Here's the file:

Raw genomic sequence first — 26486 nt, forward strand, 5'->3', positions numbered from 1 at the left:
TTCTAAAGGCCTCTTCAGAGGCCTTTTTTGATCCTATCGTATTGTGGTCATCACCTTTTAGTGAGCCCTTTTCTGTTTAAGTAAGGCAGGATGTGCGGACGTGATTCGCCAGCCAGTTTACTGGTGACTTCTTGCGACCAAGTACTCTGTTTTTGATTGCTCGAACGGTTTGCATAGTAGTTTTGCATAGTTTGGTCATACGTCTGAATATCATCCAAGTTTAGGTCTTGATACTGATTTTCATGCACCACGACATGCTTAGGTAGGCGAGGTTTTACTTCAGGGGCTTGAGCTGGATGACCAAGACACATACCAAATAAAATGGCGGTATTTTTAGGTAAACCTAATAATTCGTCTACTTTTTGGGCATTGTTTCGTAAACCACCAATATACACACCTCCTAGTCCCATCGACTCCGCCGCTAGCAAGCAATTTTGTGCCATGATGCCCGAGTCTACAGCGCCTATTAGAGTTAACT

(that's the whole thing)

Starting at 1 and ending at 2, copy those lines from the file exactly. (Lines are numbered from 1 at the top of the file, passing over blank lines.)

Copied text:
Raw genomic sequence first — 26486 nt, forward strand, 5'->3', positions numbered from 1 at the left:
TTCTAAAGGCCTCTTCAGAGGCCTTTTTTGATCCTATCGTATTGTGGTCATCACCTTTTAGTGAGCCCTTTTCTGTTTAAGTAAGGCAGGATGTGCGGACGTGATTCGCCAGCCAGTTTACTGGTGACTTCTTGCGACCAAGTACTCTGTTTTTGATTGCTCGAACGGTTTGCATAGTAGTTTTGCATAGTTTGGTCATACGTCTGAATATCATCCAAGTTTAGGTCTTGATACTGATTTTCATGCACCACGACATGCTTAGGTAGGCGAGGTTTTACTTCAGGGGCTTGAGCTGGATGACCAAGACACATACCAAATAAAATGGCGGTATTTTTAGGTAAACCTAATAATTCGTCTACTTTTTGGGCATTGTTTCGTAAACCACCAATATACACACCTCCTAGTCCCATCGACTCCGCCGCTAGCAAGCAATTTTGTGCCATGATGCCCGAGTCTACAGCGCCTATTAGAGTTAACT